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Colony fission and intraspecific contests in Myrmica laevinodis NYL. (Hymenoptera, Formicidae)

Colony fission and intraspecific contests in Myrmica laevinodis NYL. (Hymenoptera, Formicidae)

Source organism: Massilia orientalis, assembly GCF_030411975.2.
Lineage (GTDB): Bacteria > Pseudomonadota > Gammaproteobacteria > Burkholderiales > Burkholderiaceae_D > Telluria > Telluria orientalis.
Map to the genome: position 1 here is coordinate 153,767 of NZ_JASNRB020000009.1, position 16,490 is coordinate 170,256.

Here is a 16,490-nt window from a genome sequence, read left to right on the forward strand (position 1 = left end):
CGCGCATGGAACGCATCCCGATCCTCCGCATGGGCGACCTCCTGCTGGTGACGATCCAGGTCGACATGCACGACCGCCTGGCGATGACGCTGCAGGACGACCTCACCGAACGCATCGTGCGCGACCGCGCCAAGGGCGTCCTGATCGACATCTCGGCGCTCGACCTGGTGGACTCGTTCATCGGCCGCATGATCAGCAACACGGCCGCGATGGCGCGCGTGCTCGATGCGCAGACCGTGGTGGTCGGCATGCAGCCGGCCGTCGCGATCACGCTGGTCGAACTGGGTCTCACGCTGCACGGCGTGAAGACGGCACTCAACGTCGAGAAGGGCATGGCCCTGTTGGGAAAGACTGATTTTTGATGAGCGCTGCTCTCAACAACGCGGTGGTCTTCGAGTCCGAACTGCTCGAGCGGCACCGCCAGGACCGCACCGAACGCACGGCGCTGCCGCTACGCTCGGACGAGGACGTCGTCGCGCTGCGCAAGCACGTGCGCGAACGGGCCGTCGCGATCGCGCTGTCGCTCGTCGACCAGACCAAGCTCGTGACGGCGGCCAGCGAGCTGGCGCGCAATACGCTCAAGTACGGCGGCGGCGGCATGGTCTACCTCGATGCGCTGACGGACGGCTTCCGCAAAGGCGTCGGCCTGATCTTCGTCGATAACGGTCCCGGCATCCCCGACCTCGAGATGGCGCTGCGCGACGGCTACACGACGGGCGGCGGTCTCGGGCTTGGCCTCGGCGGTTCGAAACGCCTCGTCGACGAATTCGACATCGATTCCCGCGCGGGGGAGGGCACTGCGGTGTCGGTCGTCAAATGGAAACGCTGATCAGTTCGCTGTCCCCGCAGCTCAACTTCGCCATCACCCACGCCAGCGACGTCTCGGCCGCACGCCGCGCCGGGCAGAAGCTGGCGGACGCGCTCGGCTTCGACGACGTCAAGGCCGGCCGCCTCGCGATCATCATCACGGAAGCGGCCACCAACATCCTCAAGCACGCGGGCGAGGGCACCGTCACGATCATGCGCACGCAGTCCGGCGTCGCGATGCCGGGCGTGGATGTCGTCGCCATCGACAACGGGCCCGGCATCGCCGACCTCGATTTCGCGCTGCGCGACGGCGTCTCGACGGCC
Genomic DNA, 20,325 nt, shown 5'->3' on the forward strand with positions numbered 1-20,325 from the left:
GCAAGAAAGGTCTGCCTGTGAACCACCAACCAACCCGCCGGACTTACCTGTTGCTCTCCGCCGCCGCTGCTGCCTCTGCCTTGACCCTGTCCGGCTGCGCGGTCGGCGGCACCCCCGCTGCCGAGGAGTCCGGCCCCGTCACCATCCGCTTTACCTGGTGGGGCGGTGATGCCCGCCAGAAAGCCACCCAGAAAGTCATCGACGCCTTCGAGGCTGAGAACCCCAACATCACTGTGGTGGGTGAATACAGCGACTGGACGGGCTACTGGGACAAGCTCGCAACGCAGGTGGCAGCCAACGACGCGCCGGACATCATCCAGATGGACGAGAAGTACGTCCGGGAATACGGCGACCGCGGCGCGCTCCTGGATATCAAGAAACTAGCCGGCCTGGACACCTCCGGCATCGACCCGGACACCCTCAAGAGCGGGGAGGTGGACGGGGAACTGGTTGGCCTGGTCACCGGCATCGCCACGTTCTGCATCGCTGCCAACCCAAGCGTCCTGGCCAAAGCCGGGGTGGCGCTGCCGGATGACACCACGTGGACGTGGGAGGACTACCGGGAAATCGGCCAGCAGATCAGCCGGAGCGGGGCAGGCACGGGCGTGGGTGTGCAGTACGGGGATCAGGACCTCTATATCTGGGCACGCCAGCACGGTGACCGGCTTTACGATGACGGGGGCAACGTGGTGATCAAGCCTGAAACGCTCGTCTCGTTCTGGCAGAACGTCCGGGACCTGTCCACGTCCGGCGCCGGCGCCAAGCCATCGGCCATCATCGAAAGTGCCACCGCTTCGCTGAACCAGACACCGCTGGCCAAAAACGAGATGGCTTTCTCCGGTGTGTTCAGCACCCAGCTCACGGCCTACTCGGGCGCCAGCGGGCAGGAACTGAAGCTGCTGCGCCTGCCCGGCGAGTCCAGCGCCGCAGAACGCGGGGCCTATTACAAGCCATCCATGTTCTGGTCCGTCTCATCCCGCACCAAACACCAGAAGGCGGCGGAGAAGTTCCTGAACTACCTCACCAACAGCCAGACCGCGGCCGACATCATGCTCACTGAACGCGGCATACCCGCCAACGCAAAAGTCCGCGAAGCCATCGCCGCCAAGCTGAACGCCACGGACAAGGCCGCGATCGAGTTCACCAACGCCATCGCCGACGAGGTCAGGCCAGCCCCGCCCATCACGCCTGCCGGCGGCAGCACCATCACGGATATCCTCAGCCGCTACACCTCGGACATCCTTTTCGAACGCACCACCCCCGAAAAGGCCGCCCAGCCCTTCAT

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  POLSKA AKADEMIA NAUK  INSTYTUT ZOOLOGII ANNALES ZOOLOGICI Tom 38 Warszawa, 30 VIII 1984 Nr 4 Wojciech Czechowski Colony fission and intraspecific contests in  M yrmica laevinodis  Nyl.   (  Hymenoptera , Formicidae ) [With 1 text-figure]Abstract. In spring, large polygynic colonies of  M yrmica laevinodis   N yl . divide into smaller   units and mass contests occur between neighbouring colonies. In the paper the significance   of these phenomena as manifestations of foraging strategy and the mechanism of intraspecific   competition is suggested.INTRODUCTION Spring is a period when the activity of ants is particularly high. After the   winter interval workers carry out a reconnaissance of the area, renew the systems   of tracks, and territorial species establish the boundaries of their foraging areas   with regard to the existing abundance of the swarm and the potential of the   neighbouring colonies. Polycalic colonies extend their ranges through swarm   fission and founding filial nests. During this period the food requirements of    colonies are high while the food resources of the habitat are still low. Ants deal   with this situation by adjusting their foraging strategies —and the most frequent   is that of splitting large societies. Moreover, competition —both inter- and   intraspecific —between colonies is particularly fierce. Intraspecific conflicts   may be accompanied by different level of aggressiveness. In extreme cases   they take the form of cannibalistic predation, as is the case in Formica polyctena   Foerst. (de Bruyn and Mabelis 1972, Mabelis 1979a, b), or of ritualized   tournament contests, as in  Lasius niger    (L.) (Czechowski 1984). And seemingly   desperate combats, but with only a few victims, are an intermediate form.   Such spring conflicts have been recorded in Tetramorium caespitum  (L.)  100W. Czechowski (M c O ook    1879, W ilson   1971). The facts presented in this paper indicate that   they also occur in  Myrmica laevinodis   N yl .1 DESCRIPTION OF THE OBSERVATION'S Basic observations were carried out in 1980-1981 in Boża Wola near Sochaczew (the Skierniewice district). The same phenomenon had been recorded in   1978 in Celestynów near Otwock (the Warsaw province).In Boża Wola the studies were carried out from May to October, in a cottage   garden. Very numerous colonies of  Myrmica laevinodis  and  Lasius niger   occurred   there2. The local population of  M. laevinodis  must be regarded as exceptionally   abundant. In the part overgrown with grass (about 500 m2) the density of the   nests was about 0.2 /m2. Quite a lot of them were very large and, according to   a rough estimate —they included several thousand individuals. The nests,   in most cases entirely underground, were usually situated under tufts of grass.   Very frequently their presence was revealed only when the lawn was being   dug during some gardening activity. The density of workers penetrating the   surface of the soil was very high. In some places it was several dozen individuals   per 1 m2, even during summer broiling heat.Each year, in May, fissions of large 31. laevinodis  colonies took place. The   departing groups of workers with the brood and several queens founded new   nests at a distance of one or several metres from their maternal nest. The migrating swarm formed a loose column about 10 cm wide (sometimes even 30 cm   wide). The traffic was two-way. Workers carried pupae and young imagines   (lightly coloured) to the new nest and then returned for another “load”. They   very apparently moved along odour trails left by their predecessors. This type   of pheromonous signalization —usually applied in food recruitments —is well-   known in 31. laevinodis   (C ammaerts -T ricot   1974, C ammaerts -T iiicot   and   V eriiaeghe   1974, C ammaerts   1977b, 1978, D obrzańska   and D obrzański   1976). The queens migrated on their own, generally following the workers.   It gave the impression of tandem running. A queen that had suddenly found   itself without its guide (a distance of a few centimetres was sufficient) seemed   lost. It slowed down, often stopped, left the track, and occasionally went back.   The workers passing by paid no attention to it. Usually, after some time the   queen managed to get into contact with one of them and afterwards it once   again proceeded unhesitatingly. In the course of fission of a particularly large   colony over a dozen migrating queens were recorded within one hour (a removal   usually took 1-3 hours). 1 In literature tlie species is often given the synonymous name of  M yrmica rubra  L.2 The intraspecific conflicts in  L. niger   recorded there have already been described   (C zechowski   1984) and the competitive relations between  L. niger   and  M. laevinodis  is   discussed in the nest paper (C zechowski   1985).  Colony fission and intraspecific contests101 Very often when a new swarm was settling in a new place there were combats   between the settlers and the conspecific residents of a given area that nested   nearby. They were mass combats, and involved dozens or hundreds (and occasionally even thousands) of ants scattered over a fairly large area. Neither   a particular front nor a definite battlefield could be defined. The war was fought   in simultaneous yet independent single combats. Hardly even was one ant attacked by 2 or 3 enemies. Workers from the same swarm never helped one   another in danger. During combats were demonstrated all elements of the aggressive behaviour of  M. laevinodis:  mandibles opening, seizing, gaster flexing   and dragging ( de  V hoey   1980). A single combat began when two workers met   and one of them (the stronger or the local one ?) began to feel the other with   its antennae, then, with its mandibles, snapped the other by the antenna, leg   or petiole and began to drag it (not necessarily towards its own nest). Generally,   at first, the ant attacked was absolutely passive —it stopped and clung to the   ground. Only when dragged, it fought actively (yet not always even then).   The combat became very fierce (or at least gave the impression of being so).   The locked ants either rolled over the ground with flexed abdomens or one of    them, with great effort, dragged the other in spite of its cliuging to the ground.   A combat between two ants could last even over an hour. It ended when one   of them ran away or both departed calmly. After a combat, the ants seemed to   have no major wounds. Instances of serious injuries or-even death were very rare   indeed. Combats lasted for 2-3 consecutive days and afterwards both swarms   penetrated the common area without further conflicts.Fissions and removals of colonies and combats of  M. laevinodis  were difficult to watch because nests were hidden in dense and tall grass. Generally,   it was possible to study a removal only when the track crossed an open area.   Thus, only one case of fission and removal of a swarm was studied in detail.   The whole process was carried out by stages and most probably it was, to a large   extent, influenced by the interference of neighbouring colonies of  Lasius niger.   Therefore, this particular case cannot be considered a typical representation   of the phenomenon, but it is worth describing.The  M. laevinodis  colony under study (denoted by the symbol Ml;   Fig. 1) was situated under a tuft of grass on a flower-bed, close to the steps   leading to the terrace. At the beginning of May (before the 10th) 1981, a big   group of workers with pupae and many queens left the colony. The new swarm   (Ml') settled under the steps (in the place nx) about 60 cm from the maternal   nest. On May 15, the swarm moved from under the steps to the flower-bed,   covering another 60 cm. Here the ants made their nest (n2) in the cracks of    newly spaded soil, without any building activities. They stayed there for one   week, and during that time ants from the Ml' swarm occasionally fought with   workers from another colony of  M. laevinodis  (M2) situated about, 1.5 m away.   Previously, before the Ml' swarm separated, workers from Ml and M2 colonies   had penetrated the area without any conflicts, which was found out when sugar  102W. Czechowski baits were put out. (The very experiments may have induced the Ml' swarm   to settle in that place). On May 20, the n2nest was surrounded by several dozen   individuals from the neighbouring  Lasius niger   colony (LI). During that siege    M. laevinodis  very nearly revealed their presence. Separate individuals that   appeared from time to time were caught and killed by  L. niger.  The siege lasted   about 2 hours. When it was over  M. laevinodis  ants resumed penetration.On   May 23, the Ml' swarm moved once again, this time over 2 m from the previous   place. The new nest (n3) was founded near the kerb of a concrete pavement. w a l l o f b u i l d i n gt e r r a c es t e p sb e d M2 b e d Ml p a v e m e n tg r a s sg r a s s M3 Fig. 1. Situational plan of the area (a bird’s-eye view) and the course of the removal of the  M . laevinodis  swarm (Boża Wola, May 1981; the symbols explained in the text). In the closest vicinity, also under the pavement was a  L. niger   nest (L2). For   a few days ants of the two species paid no attention to one another. Mass intraspecific combats of 31. laevinodis  began on May 25. Ants from the Ml' swarm   got simultaneously involved in fights with the M2 colony and also with the M3   colony situated about 6 m away. The number of struggling pairs reached several   dozen per 1 m2. The conflict was over on May 27. But the following day  M.   laevinodis  from the Ml' swarm attacked the neighbouring  L. niger   nest (L2)   and forced its inhabitants to withdraw from a part of the area occupied under   the pavement.1It was possible to find that out because the nest entrances of    the  L. niger   colony were situated along a crack between concrete flag-stones.   A violent counter-attack of  L. niger   took place on May 29. After several hours of    combat the Ml' swarm began its successive removal, this time settling in the place 1 Tbe course of the conflicts between  M. laevinodis   and  L. niger    (and also the manner   of fighting) is discussed in the paper on competition between these species (C zechowski 1985).  Colony fission and intraspecifio contests103 n4, situated beyond the reach of the colonies M2, M3, LI and L2. Meanwhile,   ill. laevinodis  workers form the colonies Ml and M2 utilized, without conflict   and until the end of the season, the common area around the former n2nest   of the Ml' swarm. Whether the Ml' swarm returned to its maternal nest in   autumn or not is not known; until mid-October it was not recorded there.Spring combats of ants from the genus  Myrmica   L atr  . sometimes take   place over a very large area. A particularly impressive phenomenon was recorded in Celestynów, in a pine wood. Unfortunately, the ant species was not   determined. Most probably they were  M. laevinodis  ants, too. The combat   took place over a 30-metre stretch of a sandy forest road and along the edges   of the forest on both sides of the road (thus the strip was about 4 m wide).   All over this area pairs of clenched ants were found every ten centimetres   or so. Undoubtedly the combat involved a lot of colonies. Just as in Boża Wola,   the combat was recorded in May. DISCUSSION Before the discussion begins it must be pointed out that the  M. laevinodis   population studied was exceptionally abundant. Generally the abundance of    colonies of this species is from several hundred to about 2 thousand individuals.   Larger colonies (3-5 thousand individuals) are rare (B rian   1972, P ętał   1972,   1980, E lmes   1973, 1974a, C ammaerts   1977a, S meeton   1982). The high abundance of the colonies in Boża Wola was indirectly indicated by a considerable   number of queens recorded during spring removals. In  M. laevinodis  the number   of queens in a nest is proportionate to the abundance of the swarm (S meeton   1982). According to literature data, the average number of queens in a nest   is 15-20 (very seldom it exceeds 50), and the average number of workers per   one queen is over 70 (B rian   1967, 1972, E lmes   1973, 1974a, b, C ammaerts   1977a). The density of nests is also generally lower than that in the area studied.   For instance, in different meadows in Poland it is 0.01-0.16/m2 (P ętał   1967,   1980). It seems that the srcin of the phenomena described must be attributed to the enormous abundance of particular colonies and of the entire population inhabiting the area, studied.In habitats with temporarily or permanently deteriorating conditions   polygynic colonies of many ant species have a tendency to divide into smaller   units. This phenomenon has been studied thoroughly in ants from the genus   Formica  L. (subgenera: Formica  s. str.; W ellenstein   1967, B osengren   1971,   B osengren   and P amilo   1979, Y epsalainen   and W uorenrinne   1978 and   Coptoformica   M ull .; C zechowski   1975, 1976, 1978). The splitting of a large   society into many small independent colonies increases the probability of its   survival under critical conditions (Y epsalainen   and W uorenrinne   1978).   However, it can also be assumed that the basis for changes in the structure of